She arrived a little early and we got right to work. Lilly waited patiently in the cross ties while we both sat on the floor poking, prodding, and messing with her hooves. I told her what's been going on since she saw her last, and what's been happening with her hooves recently at our new place. When she picked up Lilly's left front (the "good hoof") to look at it, I mentioned to her that Lilly has a short window of time where she'll let you have that hoof. After 5-10 seconds, she starts walking her hind legs up underneath herself and very kindly, but clearly, asking for her hoof back. I wanted her to know Lilly wasn't just being a brat.
Usually when I'm trimming that hoof, I just give her a lot of breaks. I've tried standing her on towels, in boots, and on squishy pads to try and make her more comfortable, but it doesn't make a difference. C, my trimmer, wanted to try a folded up towel, so we did. It didn't help. She found this to be extremely telling.
Once we were done evaluating from down below, she wanted me to longe her. So we went into the arena and I longed her first to the left. She took a few short steps but looked pretty good. When I turned her around and longed Lilly to the right, though, she was taking short steps nearly every stride. This was both good and bad... good because usually when you're trying to show someone what you're talking about when it comes to your horse, they're quick to make a liar out of you, so at least C was able to see what I was referring to. It's bad, of course, because I don't like her to be uncomfortable and I thought we had been making progress since daytime turnout started.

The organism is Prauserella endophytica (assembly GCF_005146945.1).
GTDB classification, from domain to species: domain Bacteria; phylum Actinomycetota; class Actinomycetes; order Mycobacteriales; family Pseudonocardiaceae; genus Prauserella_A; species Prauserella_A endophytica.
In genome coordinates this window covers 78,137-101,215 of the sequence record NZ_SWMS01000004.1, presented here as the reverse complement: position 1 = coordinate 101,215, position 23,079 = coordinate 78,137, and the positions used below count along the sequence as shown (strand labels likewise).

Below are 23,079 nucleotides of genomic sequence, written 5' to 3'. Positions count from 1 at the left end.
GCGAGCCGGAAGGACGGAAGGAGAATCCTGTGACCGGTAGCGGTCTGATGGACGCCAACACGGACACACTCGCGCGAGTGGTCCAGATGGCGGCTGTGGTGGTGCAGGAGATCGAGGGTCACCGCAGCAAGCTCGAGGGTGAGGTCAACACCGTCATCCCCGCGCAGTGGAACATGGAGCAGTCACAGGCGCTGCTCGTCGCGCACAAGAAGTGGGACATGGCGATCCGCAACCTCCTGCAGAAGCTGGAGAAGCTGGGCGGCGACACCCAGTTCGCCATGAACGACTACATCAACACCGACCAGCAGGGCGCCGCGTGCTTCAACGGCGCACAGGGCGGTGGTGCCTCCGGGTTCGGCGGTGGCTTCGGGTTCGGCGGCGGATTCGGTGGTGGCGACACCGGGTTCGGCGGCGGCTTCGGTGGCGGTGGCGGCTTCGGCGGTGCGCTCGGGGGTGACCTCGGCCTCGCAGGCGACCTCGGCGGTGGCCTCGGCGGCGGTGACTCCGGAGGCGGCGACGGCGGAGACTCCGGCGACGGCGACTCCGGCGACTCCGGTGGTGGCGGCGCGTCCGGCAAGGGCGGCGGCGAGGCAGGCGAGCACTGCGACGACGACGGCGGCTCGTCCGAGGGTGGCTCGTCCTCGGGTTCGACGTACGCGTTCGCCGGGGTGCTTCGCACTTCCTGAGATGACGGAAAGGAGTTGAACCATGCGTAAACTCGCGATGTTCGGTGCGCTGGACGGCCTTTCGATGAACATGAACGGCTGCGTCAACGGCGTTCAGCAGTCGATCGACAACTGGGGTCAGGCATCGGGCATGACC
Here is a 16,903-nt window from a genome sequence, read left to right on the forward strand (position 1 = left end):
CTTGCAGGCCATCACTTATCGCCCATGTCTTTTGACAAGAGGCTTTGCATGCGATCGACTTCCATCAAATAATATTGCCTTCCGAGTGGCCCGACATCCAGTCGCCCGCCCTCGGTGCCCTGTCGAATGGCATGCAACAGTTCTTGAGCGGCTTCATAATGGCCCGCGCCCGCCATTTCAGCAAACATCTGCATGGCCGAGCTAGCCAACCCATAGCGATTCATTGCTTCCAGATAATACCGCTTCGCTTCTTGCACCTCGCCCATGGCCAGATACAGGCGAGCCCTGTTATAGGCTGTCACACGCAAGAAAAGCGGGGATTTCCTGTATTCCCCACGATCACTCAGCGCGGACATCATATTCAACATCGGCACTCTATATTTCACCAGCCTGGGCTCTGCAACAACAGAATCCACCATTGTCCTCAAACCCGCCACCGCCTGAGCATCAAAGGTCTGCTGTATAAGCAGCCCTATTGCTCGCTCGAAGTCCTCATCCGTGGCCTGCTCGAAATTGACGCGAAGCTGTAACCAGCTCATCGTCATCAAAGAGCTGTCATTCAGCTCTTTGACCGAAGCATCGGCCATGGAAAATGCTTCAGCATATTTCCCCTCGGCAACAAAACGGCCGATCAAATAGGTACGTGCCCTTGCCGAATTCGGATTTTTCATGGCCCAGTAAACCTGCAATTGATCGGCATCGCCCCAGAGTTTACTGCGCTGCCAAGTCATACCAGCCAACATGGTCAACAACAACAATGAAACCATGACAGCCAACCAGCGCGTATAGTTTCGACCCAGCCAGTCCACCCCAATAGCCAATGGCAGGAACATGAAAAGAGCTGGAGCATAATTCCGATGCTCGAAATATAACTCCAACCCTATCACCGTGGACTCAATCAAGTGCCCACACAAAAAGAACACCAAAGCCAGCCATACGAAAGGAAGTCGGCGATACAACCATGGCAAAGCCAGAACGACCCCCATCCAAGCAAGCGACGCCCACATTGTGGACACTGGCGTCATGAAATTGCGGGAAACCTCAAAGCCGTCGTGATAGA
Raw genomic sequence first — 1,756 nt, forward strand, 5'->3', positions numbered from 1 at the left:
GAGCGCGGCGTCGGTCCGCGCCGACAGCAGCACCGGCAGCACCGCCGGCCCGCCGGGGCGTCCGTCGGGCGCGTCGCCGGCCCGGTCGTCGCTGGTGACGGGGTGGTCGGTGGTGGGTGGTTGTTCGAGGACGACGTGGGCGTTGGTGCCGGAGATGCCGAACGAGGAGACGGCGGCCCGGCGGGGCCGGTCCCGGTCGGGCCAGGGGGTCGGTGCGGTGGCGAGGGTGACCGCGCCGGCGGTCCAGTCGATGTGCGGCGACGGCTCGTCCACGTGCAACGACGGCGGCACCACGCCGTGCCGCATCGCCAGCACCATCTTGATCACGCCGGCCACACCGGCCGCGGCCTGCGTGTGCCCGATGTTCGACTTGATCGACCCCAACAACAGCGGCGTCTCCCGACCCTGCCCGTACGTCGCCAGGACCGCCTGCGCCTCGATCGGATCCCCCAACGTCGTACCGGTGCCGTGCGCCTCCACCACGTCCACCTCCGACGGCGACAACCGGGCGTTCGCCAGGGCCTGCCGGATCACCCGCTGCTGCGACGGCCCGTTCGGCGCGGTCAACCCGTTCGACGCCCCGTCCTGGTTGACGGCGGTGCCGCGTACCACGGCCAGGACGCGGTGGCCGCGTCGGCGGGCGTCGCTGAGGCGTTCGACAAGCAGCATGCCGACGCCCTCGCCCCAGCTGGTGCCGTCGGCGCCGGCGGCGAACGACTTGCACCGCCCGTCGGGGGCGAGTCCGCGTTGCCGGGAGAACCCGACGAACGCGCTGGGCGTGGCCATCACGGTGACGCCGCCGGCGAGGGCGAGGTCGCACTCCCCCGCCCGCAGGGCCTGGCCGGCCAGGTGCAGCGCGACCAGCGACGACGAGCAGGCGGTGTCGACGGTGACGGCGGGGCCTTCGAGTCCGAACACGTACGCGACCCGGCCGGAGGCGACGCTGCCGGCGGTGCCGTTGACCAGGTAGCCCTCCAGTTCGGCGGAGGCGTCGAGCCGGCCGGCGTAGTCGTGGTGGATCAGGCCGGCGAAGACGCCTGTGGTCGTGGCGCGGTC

She found this to be extremely telling as well.
We put Lilly back in the cross ties and C started doing some body evaluating. She noted how Lilly's knees aren't even, her right hoof is higher than her left hoof, and when we looked at Lilly from behind, there was clearly a difference in her shoulders. The right one appears to be a bit 'jammed up'. I remember when I first had Lilly's shoes removed, my trimmer (not C) also noted the differences in her knees, shoulders, and hoof height, so those things aren't new to me.
|This is an old picture from this past November, but it shows the height difference in her hooves.|
|This one is from yesterday, showing the height difference in her knees.|